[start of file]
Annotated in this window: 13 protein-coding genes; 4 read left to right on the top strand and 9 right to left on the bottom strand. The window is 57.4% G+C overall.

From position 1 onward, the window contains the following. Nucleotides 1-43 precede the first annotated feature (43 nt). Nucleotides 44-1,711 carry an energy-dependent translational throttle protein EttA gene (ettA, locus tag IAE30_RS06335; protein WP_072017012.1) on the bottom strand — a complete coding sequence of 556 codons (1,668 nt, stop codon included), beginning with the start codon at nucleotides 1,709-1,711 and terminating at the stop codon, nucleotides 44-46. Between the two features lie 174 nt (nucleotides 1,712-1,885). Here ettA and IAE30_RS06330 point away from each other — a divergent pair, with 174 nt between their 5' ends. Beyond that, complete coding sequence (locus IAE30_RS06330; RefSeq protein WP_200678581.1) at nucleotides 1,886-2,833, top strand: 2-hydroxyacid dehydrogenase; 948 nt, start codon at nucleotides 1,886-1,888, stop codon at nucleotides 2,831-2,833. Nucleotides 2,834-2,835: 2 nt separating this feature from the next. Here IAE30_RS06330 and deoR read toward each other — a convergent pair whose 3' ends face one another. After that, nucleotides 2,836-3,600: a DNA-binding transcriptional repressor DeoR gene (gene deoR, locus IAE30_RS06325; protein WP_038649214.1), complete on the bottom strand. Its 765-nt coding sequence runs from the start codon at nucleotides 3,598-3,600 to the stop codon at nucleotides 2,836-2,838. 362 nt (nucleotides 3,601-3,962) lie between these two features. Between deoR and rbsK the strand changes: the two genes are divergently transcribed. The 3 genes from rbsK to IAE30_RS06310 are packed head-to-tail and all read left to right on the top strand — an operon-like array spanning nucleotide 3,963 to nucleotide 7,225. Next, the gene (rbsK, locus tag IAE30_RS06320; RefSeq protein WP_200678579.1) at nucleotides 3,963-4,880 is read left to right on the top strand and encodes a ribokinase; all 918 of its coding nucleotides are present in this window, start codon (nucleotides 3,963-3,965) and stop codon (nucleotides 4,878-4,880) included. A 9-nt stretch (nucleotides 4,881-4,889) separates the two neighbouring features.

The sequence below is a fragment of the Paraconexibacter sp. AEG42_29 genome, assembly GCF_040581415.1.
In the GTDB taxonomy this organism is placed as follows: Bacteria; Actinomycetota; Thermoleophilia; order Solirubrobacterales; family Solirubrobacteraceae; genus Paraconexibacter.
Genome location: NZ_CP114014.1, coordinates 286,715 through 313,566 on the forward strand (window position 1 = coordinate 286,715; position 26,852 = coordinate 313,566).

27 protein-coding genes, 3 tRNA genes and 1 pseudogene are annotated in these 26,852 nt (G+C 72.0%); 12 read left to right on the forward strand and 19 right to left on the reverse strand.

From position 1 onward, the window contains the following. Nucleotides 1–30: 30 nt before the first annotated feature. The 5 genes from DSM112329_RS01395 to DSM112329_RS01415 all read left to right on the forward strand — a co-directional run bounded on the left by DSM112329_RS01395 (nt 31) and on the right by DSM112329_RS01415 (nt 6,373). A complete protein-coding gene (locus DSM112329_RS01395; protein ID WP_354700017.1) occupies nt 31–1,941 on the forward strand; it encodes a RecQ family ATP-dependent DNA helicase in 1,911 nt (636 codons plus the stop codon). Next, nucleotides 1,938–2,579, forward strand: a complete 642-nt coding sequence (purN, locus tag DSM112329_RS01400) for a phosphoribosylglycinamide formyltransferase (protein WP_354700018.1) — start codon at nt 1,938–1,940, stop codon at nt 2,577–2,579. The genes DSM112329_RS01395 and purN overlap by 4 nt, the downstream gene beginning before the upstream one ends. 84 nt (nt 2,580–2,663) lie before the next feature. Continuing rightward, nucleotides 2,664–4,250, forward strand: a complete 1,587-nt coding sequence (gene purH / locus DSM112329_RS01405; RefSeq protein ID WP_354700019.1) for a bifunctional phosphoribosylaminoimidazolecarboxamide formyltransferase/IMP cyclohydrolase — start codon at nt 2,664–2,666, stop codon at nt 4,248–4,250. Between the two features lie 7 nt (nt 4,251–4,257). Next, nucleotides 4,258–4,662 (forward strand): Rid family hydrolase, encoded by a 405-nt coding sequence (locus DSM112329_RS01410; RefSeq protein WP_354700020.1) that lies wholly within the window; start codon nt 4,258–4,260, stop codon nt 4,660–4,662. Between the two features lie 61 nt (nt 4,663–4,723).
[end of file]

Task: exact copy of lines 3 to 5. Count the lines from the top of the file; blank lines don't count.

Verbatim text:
The sequence below is a fragment of the Paraconexibacter sp. AEG42_29 genome, assembly GCF_040581415.1.
In the GTDB taxonomy this organism is placed as follows: Bacteria; Actinomycetota; Thermoleophilia; order Solirubrobacterales; family Solirubrobacteraceae; genus Paraconexibacter.
Genome location: NZ_CP114014.1, coordinates 286,715 through 313,566 on the forward strand (window position 1 = coordinate 286,715; position 26,852 = coordinate 313,566).